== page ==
Standing.  “Standing is the legal right to initiate a lawsuit. To do so, a person must be sufficiently affected by the matter at hand, and there must be a case or controversy that can be resolved by legal action.”

It has a legal meaning as to whether your opinion against what I do matters in my ability to do it. The Supreme Court ruled that someone marrying a same gender partner or a different race partner has no bearing on what another may like or dislike or believes religiously. And, vice versa.

In other words, you have a right to your opinions, whether they are bigoted or not bigoted, but they have no bearing on me. You have no standing in what I do. Only when my words or actions are harmful to you, do you have standing to bring litigation, provided litigation can solve the rift. So, a gay, lesbian or transgender couple can legally marry, as it has no impact on another person, but if they drove over your mailbox on the way to their honeymoon, then you have an issue.

Within the conservative movement is an unhealthy embrace of diminishing other people’s rights who do not look, vote, worship, love, or present gender-wise within that person’s expectations and preferences. For the most part, they have no standing on the issue, whether their opinions are bigoted or not bigoted. And, from what I have witnessed, standing is some cases is created when it really does not exist.

So, a gay, lesbian or transgender person has the right to be a teacher, minister, work in a day care, etc. The only time standing would exist is if the person was being harmful to kids and others. In its basest terms, a gay minister is fine, but a pedophile minister is not. Standing exists by those harmed on the latter issue, but not the former.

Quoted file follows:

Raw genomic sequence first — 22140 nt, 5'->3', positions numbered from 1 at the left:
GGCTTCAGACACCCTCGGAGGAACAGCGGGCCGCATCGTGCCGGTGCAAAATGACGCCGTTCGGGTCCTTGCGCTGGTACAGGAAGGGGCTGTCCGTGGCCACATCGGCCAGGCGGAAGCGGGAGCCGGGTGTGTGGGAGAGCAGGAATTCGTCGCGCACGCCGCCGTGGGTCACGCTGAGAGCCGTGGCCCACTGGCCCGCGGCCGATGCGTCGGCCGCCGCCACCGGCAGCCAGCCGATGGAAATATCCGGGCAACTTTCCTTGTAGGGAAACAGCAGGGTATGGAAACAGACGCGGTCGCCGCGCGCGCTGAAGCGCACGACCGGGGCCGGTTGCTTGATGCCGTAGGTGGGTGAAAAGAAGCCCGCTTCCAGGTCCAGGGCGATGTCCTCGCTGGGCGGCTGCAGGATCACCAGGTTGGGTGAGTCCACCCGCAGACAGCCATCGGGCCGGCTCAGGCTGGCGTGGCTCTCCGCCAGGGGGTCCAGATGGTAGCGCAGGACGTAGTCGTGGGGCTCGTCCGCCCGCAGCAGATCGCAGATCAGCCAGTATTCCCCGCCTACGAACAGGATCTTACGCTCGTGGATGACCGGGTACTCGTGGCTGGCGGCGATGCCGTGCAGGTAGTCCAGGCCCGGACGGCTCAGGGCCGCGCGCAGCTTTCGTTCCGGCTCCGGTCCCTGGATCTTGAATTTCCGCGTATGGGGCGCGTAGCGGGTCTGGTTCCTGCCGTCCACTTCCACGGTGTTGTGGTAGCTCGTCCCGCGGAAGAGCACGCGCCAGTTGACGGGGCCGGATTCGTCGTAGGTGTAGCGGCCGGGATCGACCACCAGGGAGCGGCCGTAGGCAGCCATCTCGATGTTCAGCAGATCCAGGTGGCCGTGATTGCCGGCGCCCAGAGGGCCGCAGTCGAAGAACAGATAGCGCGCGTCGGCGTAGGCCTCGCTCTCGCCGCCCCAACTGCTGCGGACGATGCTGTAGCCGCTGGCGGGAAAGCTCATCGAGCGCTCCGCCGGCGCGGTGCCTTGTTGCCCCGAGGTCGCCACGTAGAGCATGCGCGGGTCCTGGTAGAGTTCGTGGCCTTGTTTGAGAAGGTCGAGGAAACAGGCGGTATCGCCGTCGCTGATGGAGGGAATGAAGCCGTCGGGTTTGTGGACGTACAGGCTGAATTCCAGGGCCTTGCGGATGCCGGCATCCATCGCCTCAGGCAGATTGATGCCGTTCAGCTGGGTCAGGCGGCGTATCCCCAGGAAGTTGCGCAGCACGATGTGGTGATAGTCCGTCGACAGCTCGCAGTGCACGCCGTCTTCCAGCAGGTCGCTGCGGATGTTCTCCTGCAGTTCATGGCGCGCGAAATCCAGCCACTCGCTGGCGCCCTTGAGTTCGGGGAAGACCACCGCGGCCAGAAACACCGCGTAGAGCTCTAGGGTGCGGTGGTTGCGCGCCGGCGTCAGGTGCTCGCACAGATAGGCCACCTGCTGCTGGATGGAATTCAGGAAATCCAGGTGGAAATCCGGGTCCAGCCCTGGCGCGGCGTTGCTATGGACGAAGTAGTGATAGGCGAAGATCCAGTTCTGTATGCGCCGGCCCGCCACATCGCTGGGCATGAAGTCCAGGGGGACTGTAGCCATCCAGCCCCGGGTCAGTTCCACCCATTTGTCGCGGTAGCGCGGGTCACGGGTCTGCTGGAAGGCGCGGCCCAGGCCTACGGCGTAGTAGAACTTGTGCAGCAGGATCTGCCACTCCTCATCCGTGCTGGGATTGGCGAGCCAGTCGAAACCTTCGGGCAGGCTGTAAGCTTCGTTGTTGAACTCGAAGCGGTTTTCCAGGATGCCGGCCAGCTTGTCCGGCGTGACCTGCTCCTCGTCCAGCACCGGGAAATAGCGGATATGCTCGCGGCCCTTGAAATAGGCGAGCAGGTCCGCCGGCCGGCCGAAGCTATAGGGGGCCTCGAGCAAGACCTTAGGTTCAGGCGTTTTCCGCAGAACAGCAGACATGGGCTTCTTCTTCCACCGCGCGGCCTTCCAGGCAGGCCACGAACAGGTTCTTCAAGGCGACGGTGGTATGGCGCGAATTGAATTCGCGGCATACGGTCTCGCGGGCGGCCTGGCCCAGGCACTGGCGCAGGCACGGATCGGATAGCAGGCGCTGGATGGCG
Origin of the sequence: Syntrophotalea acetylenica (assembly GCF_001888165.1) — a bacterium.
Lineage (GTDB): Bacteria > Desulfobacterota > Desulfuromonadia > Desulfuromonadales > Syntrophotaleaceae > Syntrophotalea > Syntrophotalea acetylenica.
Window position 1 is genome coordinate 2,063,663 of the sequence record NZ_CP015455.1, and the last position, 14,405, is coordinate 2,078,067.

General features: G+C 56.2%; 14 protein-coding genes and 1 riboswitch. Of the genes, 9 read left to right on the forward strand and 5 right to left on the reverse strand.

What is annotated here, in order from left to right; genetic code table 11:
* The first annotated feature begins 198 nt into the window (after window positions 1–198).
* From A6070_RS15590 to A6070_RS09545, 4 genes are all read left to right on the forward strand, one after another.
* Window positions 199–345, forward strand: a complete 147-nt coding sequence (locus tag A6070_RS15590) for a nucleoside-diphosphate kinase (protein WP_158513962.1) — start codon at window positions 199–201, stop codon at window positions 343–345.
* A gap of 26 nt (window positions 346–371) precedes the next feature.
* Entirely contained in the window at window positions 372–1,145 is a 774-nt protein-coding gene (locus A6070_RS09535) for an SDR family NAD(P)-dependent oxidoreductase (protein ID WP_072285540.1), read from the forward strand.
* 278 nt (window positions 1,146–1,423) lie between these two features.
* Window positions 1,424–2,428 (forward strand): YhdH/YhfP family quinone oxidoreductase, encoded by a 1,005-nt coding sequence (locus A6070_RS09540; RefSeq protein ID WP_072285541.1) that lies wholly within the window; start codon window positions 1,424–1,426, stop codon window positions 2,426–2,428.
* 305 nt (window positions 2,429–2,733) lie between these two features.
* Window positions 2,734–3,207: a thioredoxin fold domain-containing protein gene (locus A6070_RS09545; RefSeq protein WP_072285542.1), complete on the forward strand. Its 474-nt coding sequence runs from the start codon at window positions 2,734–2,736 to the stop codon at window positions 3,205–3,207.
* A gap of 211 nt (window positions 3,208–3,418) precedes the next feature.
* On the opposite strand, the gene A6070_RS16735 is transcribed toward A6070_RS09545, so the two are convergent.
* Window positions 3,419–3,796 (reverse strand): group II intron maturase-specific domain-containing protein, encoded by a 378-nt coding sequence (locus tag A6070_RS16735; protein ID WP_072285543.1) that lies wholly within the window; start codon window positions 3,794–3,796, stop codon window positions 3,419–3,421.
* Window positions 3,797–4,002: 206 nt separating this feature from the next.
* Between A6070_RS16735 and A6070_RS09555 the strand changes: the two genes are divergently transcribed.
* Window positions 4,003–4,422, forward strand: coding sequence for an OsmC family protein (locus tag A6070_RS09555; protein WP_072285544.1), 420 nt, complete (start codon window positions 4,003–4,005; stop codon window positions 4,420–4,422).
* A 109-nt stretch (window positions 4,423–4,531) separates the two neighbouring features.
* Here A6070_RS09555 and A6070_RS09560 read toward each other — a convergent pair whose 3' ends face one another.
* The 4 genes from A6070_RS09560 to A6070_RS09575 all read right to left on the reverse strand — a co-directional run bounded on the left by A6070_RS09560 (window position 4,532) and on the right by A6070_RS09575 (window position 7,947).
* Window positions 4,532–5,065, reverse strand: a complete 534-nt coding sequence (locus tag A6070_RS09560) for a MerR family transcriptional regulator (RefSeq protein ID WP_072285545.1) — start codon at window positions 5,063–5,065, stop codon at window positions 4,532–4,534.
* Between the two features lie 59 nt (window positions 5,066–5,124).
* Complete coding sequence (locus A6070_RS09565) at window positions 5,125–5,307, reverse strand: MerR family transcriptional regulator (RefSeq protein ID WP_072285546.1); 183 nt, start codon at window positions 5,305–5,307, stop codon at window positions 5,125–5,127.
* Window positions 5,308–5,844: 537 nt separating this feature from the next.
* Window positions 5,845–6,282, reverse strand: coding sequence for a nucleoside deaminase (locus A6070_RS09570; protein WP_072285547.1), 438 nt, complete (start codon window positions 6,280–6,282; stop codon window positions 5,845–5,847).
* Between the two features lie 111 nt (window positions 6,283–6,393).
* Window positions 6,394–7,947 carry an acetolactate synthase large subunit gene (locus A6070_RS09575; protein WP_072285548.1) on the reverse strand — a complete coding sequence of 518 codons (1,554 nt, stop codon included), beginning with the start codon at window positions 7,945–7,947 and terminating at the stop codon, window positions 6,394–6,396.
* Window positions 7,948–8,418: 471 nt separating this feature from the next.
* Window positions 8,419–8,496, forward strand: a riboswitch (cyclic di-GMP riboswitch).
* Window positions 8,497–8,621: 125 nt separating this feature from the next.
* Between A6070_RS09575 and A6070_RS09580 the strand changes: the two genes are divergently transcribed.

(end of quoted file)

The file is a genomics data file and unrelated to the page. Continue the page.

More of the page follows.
Using examples from the news feeds, the kids sexually assaulted at a football camp sponsored by a Penn State football coach, the female gymnasts sexually assaulted by a Michigan State and Olympics trainer, the wrestlers and football players sexually assaulted by two different team physicians at Ohio State and Michigan, the boy scouts who were sexually assaulted by scout leaders and the women sexually assaulted by Southern Baptist Convention ministers all had standing.

These are the things we must watch out for, someone who is being harmful to another person, not what someone may do in their privacy of their own home or how they look, vote, worship or present. You have no standing there.

Domestic violence has no place in religious worship

The following post was written four years ago. I repeat it as domestic violence continues today, and in some cases, were heightened when we had the pandemic shutdown. In a charitable group I was involved with that helped working homeless families, about 1/3 of our victims lost their home as a result of domestic violence abuse.

I listened to a troubling story on NPR about a female Baptist minister being a domestic violence victim. She gained the support of her father, who is the minister of a church, to seek a divorce from her abusive husband. But, the deacons of her church threatened to expel her if she did not recant the divorce.

I have shared before the story of a friend who went to her minister because her husband was beating her. The minister asked to see them both. To her surprise, the minister told her in front of her abusive husband that it was her fault. If she was a better wife, then she would not be beaten.